Ilizarov Hip Reconstruction for the Late Sequelae of Infantile Hip Infection
S. Robert Rozbruch, MD; Dror Paley, MD; Anil Bhave, PT; John E. Herzenberg, MD

Abstract

Background: The late sequelae of infantile hip infection include absence of the femoral head and neck, proximal migration of the femur, lower-extremity length discrepancy, abnormal gait, and pain. The Ilizarov hip reconstruction includes an acute valgus and extension osteotomy at the proximal part of the femur combined with gradual distraction for realignment and lengthening at a second, more distal, femoral osteotomy. The purpose of this study was to determine whether this technique can successfully treat the sequelae of infantile hip infection.

Methods: We performed a retrospective review of a series of eight consecutive patients with a Type-IV or V hip deformity, according to the classification system of Hunka et al., after an infantile hip infection. The patients' mean age at surgery was 11.2 years. All hips were unstable, with a mean of 3.8 cm of proximal migration. A mean valgus angulation of 44° and a mean extension angulation of 19° were created with the proximal osteotomies. Distal femoral lengthening averaged 5.7 cm, and distal femoral varus angular correction averaged 10°. The mean time in the Ilizarov frame was 4.7 months. Outcomes were evaluated clinically and radiographically. The clinical evaluation included gait analysis and the use of a modified Harris hip score.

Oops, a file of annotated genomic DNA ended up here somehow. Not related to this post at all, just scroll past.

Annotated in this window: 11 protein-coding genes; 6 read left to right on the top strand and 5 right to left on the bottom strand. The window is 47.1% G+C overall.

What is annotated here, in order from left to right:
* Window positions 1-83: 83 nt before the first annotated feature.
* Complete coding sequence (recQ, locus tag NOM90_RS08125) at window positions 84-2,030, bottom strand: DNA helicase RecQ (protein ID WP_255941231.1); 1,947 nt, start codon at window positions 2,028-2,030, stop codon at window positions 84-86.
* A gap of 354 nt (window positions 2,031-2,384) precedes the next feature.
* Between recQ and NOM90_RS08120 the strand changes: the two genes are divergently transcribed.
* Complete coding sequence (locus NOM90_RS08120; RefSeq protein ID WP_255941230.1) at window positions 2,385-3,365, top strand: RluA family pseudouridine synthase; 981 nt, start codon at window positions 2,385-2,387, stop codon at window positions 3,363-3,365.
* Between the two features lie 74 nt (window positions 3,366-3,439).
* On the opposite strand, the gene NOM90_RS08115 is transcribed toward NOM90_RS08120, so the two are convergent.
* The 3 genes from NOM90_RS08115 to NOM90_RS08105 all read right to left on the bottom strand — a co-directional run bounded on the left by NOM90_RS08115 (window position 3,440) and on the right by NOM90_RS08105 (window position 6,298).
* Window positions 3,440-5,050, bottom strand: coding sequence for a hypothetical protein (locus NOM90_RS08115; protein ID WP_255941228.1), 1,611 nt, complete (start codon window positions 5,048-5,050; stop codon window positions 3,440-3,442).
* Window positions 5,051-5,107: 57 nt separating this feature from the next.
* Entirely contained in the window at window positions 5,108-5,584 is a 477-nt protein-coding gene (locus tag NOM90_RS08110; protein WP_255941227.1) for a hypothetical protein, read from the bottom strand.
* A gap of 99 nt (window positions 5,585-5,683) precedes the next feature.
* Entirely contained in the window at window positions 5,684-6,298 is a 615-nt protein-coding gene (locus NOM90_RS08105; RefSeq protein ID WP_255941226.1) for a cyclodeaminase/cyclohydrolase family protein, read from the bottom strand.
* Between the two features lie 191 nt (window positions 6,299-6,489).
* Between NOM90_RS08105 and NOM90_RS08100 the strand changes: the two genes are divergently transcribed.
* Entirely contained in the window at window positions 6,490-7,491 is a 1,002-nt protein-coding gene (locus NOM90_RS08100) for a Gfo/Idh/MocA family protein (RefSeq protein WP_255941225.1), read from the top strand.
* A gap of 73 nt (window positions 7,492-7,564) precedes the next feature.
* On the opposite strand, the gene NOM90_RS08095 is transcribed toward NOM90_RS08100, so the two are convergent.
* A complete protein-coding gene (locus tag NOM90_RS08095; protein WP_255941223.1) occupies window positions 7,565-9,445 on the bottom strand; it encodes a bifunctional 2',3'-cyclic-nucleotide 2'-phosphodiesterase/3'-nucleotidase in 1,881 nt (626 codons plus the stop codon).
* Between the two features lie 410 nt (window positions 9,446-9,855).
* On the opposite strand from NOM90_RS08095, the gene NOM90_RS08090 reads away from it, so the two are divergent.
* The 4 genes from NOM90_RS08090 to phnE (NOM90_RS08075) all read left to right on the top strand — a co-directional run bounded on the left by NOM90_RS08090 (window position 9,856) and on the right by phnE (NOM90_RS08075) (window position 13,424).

Results: At the time of follow-up, at a mean of five years, the mean lower-extremity length discrepancy had improved from 4.6 cm preoperatively to 0.7 cm. The mean modified Harris hip score had improved from 51 points to 73 points (p = 0.007). All extremities were well aligned, with a mean pelvic mechanical axis angle of 89°. The mean deviation of the mechanical axis was 2 mm in a lateral direction. The mean stance-time asymmetry improved from 16% to 5.4% (p = 0.0037), and the mean ground-reaction force (second peak) improved from 102% of body weight to 122% of body weight (p = 0.0005).

Conclusions: The Ilizarov hip reconstruction can successfully correct a Trendelenburg gait and simultaneously restore knee alignment and correct lower-extremity length discrepancy. When the procedure is performed on a young patient, remodeling of the proximal osteotomy site and development of lower-extremity length discrepancy should be expected and the procedure may need to be repeated.

Level of Evidence: Therapeutic Level IV. See Instructions to Authors for a complete description of levels of evidence.

Footnotes

  • The authors did not receive grants or outside funding in support of their research or preparation of this manuscript. They did not receive payments or other benefits or a commitment or agreement to provide such benefits from a commercial entity. No commercial entity paid or directed, or agreed to pay or direct, any benefits to any research fund, foundation, educational institution, or other charitable or nonprofit organization with which the authors are affiliated or associated.

  • Investigation performed at the International Center for Limb Lengthening, Rubin Institute for Advanced Orthopedics, Sinai Hospital of Baltimore, Baltimore, Maryland


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